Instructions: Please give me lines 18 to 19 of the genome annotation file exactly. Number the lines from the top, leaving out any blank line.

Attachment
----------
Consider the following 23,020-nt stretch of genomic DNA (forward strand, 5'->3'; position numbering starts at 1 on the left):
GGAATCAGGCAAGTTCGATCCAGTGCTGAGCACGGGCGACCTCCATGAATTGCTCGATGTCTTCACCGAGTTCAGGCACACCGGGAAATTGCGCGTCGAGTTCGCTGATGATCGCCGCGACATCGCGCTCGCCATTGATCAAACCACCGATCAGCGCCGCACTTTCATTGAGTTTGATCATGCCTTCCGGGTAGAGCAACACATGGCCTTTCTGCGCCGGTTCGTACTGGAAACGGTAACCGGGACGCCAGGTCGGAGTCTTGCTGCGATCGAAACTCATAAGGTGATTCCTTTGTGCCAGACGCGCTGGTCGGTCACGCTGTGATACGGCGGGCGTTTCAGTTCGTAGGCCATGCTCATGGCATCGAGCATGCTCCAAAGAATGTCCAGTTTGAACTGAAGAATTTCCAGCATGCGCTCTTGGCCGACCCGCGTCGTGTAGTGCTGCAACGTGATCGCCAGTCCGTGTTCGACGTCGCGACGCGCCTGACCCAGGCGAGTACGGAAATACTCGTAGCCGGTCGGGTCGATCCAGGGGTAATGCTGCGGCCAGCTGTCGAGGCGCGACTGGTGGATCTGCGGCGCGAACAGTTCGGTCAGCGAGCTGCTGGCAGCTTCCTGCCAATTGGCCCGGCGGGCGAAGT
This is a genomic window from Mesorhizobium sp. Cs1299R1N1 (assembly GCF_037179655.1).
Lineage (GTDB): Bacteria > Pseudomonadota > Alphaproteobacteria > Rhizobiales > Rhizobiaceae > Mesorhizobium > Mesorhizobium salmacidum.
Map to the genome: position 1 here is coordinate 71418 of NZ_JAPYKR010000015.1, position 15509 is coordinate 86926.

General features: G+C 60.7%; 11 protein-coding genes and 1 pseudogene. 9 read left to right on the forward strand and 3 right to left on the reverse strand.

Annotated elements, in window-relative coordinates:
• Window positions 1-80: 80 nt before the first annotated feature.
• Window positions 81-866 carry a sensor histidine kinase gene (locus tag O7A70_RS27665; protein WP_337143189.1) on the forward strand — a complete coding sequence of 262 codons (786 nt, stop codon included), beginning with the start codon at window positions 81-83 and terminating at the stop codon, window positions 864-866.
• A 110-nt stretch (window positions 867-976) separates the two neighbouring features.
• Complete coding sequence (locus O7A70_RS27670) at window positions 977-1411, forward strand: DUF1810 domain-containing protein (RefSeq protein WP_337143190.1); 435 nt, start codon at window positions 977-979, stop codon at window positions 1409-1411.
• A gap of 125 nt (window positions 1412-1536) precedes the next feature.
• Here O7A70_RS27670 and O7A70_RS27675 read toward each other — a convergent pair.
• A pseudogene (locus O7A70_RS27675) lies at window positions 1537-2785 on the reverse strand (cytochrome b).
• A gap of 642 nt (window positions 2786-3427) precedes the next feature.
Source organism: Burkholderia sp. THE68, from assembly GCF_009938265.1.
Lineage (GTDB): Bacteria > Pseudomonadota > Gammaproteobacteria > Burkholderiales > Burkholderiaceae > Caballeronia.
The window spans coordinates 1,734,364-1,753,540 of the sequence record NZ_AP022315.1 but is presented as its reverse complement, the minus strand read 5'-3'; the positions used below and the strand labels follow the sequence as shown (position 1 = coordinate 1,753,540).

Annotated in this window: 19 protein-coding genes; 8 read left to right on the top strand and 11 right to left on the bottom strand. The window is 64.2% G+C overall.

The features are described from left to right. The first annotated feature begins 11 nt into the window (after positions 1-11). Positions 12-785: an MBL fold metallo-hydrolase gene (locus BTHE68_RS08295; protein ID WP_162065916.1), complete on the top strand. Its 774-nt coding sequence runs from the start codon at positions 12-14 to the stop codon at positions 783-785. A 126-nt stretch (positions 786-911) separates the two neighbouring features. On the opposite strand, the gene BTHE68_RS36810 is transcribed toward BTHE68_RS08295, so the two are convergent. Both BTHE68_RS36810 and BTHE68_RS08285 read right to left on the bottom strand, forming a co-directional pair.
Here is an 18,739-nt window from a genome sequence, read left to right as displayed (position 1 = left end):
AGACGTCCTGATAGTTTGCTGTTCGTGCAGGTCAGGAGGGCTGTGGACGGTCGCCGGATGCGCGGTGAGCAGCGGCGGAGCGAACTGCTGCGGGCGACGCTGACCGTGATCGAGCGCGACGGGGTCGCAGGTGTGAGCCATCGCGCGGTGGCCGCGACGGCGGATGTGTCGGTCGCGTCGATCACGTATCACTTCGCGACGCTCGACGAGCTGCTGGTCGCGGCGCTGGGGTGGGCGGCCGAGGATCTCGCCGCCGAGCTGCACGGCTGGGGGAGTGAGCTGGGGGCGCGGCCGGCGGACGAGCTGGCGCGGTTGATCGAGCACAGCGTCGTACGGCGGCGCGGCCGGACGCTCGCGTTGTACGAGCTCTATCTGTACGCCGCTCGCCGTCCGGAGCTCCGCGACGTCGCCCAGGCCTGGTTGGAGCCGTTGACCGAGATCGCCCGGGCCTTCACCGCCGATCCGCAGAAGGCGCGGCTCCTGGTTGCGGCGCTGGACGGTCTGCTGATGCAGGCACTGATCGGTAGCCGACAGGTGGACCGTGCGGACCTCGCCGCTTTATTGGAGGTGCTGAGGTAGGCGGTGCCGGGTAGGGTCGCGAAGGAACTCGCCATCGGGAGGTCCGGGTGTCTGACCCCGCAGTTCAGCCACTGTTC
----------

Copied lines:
The window spans coordinates 1,734,364-1,753,540 of the sequence record NZ_AP022315.1 but is presented as its reverse complement, the minus strand read 5'-3'; the positions used below and the strand labels follow the sequence as shown (position 1 = coordinate 1,753,540).

Annotated in this window: 19 protein-coding genes; 8 read left to right on the top strand and 11 right to left on the bottom strand. The window is 64.2% G+C overall.